Volume 9 (Spring 2015)

David Bartone



Loudville



                                                          I don't

want to turn entirely on longing

                                                     just because it is recognized

as something to be written

                                             from. I want to be forgiven like

everybody else for my losses

                                                which have names not worth

mentioning, and for my abuses.

                                                    Not that the poem should

be kept free of them, that if I

                                                thirty-four years old, typing

half-naked with a cat curled

                                               at my arm recognize them at all

it's hard to say what songless

                                                 creature will pour out. I am

trying to avoid

                        using my father's rampant words to describe

my father's absent longing.

                                             I can hide behind a generation

of genre and academy,

                                      here sweating. I would draw up

forests of want and block-houses of it

                                                              until the record

of from where the rag-tag want

                                                   had been born has been

cut off, untraceable,

                                 to hide within. Perhaps he would live

instead an elder of his wisdom-hut

                                                         mind-heaving and I

would cultivate his experience for him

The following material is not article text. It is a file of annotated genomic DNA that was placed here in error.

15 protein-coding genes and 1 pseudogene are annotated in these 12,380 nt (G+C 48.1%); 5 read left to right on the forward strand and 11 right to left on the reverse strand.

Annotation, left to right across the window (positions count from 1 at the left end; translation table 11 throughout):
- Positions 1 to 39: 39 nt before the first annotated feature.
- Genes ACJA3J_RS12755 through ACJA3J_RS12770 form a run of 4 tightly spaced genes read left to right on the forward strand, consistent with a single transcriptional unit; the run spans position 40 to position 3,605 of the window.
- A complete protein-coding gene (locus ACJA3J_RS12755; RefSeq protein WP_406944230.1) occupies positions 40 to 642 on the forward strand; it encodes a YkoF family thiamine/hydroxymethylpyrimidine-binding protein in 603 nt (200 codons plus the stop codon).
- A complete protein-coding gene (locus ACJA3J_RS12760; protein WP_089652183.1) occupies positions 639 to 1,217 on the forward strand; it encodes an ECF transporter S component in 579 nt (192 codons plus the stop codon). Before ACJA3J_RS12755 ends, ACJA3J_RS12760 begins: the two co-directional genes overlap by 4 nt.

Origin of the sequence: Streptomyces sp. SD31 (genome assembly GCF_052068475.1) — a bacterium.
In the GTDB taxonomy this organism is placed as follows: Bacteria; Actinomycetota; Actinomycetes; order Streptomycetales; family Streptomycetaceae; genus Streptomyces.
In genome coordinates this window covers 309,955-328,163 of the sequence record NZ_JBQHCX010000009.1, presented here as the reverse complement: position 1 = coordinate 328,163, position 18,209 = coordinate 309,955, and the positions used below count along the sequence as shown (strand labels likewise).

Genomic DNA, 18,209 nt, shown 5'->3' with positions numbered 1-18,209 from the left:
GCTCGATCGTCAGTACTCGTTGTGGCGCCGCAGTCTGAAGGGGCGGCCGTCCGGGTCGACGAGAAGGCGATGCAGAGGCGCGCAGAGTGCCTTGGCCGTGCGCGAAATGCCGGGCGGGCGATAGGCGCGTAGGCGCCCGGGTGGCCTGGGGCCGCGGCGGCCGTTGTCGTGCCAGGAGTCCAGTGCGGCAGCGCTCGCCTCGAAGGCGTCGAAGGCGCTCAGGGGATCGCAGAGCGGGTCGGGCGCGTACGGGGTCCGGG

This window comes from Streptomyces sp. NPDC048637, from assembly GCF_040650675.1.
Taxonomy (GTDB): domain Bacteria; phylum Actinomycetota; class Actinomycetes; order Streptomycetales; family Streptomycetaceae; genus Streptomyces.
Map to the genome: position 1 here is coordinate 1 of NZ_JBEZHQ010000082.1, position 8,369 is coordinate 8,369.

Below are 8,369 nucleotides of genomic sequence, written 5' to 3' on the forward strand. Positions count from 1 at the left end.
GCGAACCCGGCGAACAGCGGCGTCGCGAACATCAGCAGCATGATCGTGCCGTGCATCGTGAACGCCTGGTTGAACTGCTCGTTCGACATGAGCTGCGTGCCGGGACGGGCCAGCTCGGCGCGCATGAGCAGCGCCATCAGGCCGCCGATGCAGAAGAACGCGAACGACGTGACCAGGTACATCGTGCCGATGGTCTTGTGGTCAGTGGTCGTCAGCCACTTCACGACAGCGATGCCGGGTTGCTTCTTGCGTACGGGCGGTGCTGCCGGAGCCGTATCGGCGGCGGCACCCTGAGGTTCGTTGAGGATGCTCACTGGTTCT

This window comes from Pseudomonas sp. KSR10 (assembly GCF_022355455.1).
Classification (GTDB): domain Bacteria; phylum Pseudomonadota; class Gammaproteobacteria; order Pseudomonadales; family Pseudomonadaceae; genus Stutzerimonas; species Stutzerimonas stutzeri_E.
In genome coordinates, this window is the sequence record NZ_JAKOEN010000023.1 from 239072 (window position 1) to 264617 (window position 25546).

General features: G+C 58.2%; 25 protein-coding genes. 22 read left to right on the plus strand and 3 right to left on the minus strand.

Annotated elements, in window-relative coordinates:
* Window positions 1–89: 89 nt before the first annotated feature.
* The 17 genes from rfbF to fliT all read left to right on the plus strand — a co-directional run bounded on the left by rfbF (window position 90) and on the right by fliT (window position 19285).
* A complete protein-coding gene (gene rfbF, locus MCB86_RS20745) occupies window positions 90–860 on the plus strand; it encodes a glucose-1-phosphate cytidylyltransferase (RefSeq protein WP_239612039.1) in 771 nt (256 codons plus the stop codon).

instead of endless mis-

translating. The poet

                                  has no whereabouts he doesn't belong,

and I belong most at home

                                           thinking homestead. The powers

of observation are quickened

                                             by desire riding the shrinking

of the world. I know

                                  the poem of the farm may be

a malefactor-mind

                               hung in a cage from a tree. One feels want

to be the most important portion

                                                     of a poem whose beauty

is naivete. What is a tame thought?

                                                         The yellow bunny

I swear is busking

                              for more fortune of creation and with

what coins I can pay

                                  I do not know. She peeks from under

the cordwood pallet, noting

                                           some scratch of Nature's

transaction. I hear her. I do not know

                                                            the form of a chapter,

which is what

                        I wish to write for her, the nibbles now

of plantain grass and what looks

                                                     like wild raspberry leaf.

Sometimes I love the creature only

                                                         for the ways it is not

photograph-trampled. It lives

                                                no known vanity. What Van

Gogh says,

                   "I study nature, so as not to do foolish things."

To remain reasonable, as if one already were,

                                                                          in a world....

            

                                


     


David Bartone is the author of Practice on Mountains, a 2013 Sawtooth Poetry Prize winner (Ahsahta Press). He lives in Easthampton, Massachusetts.


On Libations: "Hmm. A Woodford Reserve, double oaked. I think of a pecan pie that calls for a splash of it, actually."